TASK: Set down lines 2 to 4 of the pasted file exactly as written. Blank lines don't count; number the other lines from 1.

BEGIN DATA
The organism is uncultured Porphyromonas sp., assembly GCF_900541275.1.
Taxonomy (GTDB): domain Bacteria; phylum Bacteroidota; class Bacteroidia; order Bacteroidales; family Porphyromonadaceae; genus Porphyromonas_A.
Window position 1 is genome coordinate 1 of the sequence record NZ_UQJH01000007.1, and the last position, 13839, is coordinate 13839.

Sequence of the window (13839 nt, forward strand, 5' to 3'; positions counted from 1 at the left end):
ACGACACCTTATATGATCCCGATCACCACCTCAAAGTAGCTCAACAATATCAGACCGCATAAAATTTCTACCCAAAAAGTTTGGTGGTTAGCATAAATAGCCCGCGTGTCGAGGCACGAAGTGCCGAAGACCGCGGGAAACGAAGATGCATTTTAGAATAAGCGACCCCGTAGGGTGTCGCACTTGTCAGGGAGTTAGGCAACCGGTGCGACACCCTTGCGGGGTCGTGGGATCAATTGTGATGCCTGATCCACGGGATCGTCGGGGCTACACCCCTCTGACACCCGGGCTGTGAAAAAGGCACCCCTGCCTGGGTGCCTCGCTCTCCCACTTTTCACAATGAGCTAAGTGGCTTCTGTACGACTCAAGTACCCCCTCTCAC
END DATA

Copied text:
Taxonomy (GTDB): domain Bacteria; phylum Bacteroidota; class Bacteroidia; order Bacteroidales; family Porphyromonadaceae; genus Porphyromonas_A.
Window position 1 is genome coordinate 1 of the sequence record NZ_UQJH01000007.1, and the last position, 13839, is coordinate 13839.

Sequence of the window (13839 nt, forward strand, 5' to 3'; positions counted from 1 at the left end):